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Forget Fear

The fear of forgetting is exceedingly common. More than a few people have nightmares about forgetting to study for an exam or forgetting to prepare for a presentation or speech. And it is not difficult to see why the fear of forgetting is so serious; the consequences can be dire. Forgetting an anniversary can result in marital discord. Forgetting to turn off the stove can result in a house fire. Forgetting about a project can result in a lost job. Forgetting is scary.

But forgetting is not only scary because of it’s consequences; it can also be scary because of it’s causes. Have you waken up after a night of drinking and not remembered how you got home? That is really scary. Since you don’t remember getting home, you have no way of knowing how close you may have come to doing something extremely dangerous. It may be the merest accident that you did not get seriously hurt or die, but you have no way to know because you drank so much that you can’t remember. Isn’t that terrifying?

To me, the most terrifying thing about forgetting is the fear of deteriorating mental health. I do not have any reason to think that I personally am losing any of my mental powers, but everybody who reaches old age has reason to fear that their body will outlive their reason, and that prospect is truly horrifying. I plan on living for many more years, but I extremely anxious about the prospect of living past the point where I can remember how to feed myself or recognize my loved ones’ faces.

Forgetting, however, is not always scary or bad. In fact, sometimes remembering is even worse. There is a reason that people talk of “being haunted” by memories. Edgar Allan Poe’s classic poem The Raven is about memory and the terrifying possibility of never being able to forget. The poem starts with the narrator reading a book of “forgotten lore.” And why is he reading forgotten lore? In the hopes that he can forget his lost love. He is trying to drive out his memories and replace them with something else that has already been forgotten.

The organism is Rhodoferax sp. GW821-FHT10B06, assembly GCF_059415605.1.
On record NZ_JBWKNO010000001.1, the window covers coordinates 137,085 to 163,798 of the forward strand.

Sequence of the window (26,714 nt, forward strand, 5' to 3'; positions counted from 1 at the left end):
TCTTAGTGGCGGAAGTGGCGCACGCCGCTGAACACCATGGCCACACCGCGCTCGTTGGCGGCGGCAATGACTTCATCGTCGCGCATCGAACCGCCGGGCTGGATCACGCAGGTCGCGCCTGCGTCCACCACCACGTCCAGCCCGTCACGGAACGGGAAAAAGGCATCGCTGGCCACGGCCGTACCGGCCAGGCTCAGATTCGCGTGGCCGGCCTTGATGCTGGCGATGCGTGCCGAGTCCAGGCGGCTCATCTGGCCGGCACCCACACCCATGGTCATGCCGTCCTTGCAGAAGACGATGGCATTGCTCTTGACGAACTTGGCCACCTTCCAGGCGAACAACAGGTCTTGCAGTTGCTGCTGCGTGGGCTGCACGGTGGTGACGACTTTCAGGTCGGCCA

The poem’s titular character, the raven, is the embodiment of the narrator’s inability to forget. Try as he might, the narrator will never rid himself of the bird just as he will never rid himself of the memory of “the rare and radiant maiden” whom he has lost. Even when he feels that he is on the verge of forgetting, when he gets distracted by other thoughts, he is brutally and unexpectedly forced to remember by the ominous fowl. And the worst thing about the raven is the knowledge that the narrator will be able to forget nevermore.

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Beer of the week: Ghost Ship White IPA – With Halloween just around the corner, a beer that is advertized as “scary good” seems appropriate. This cloudy orange brew comes from Capital Brewery in Wisconsin. It pours with a sticky white head. The aroma is of strong hops with a hit of grapefruit. The smell, however, is a bit misleading; the body of the beer is lighter and the flavor is less hoppy than I expected based on the aroma. Although the flavor is surprisingly slight, the finish has a pleasant spice and a bit of a tingle from the citrusy hops.

Reading of the week: The Raven by Edgar Allan Poe – Surely this is one of the most famous American poems ever written. In The Raven, Poe does not mention beer, but he does mention nepenthe. Nepenthe is an ancient Greek potion to induce forgetfulness and chase away sorrow. Sounds like beer to me.

Question of the week: What fear is worse: forgetting something important, or the inability to forget something devastating?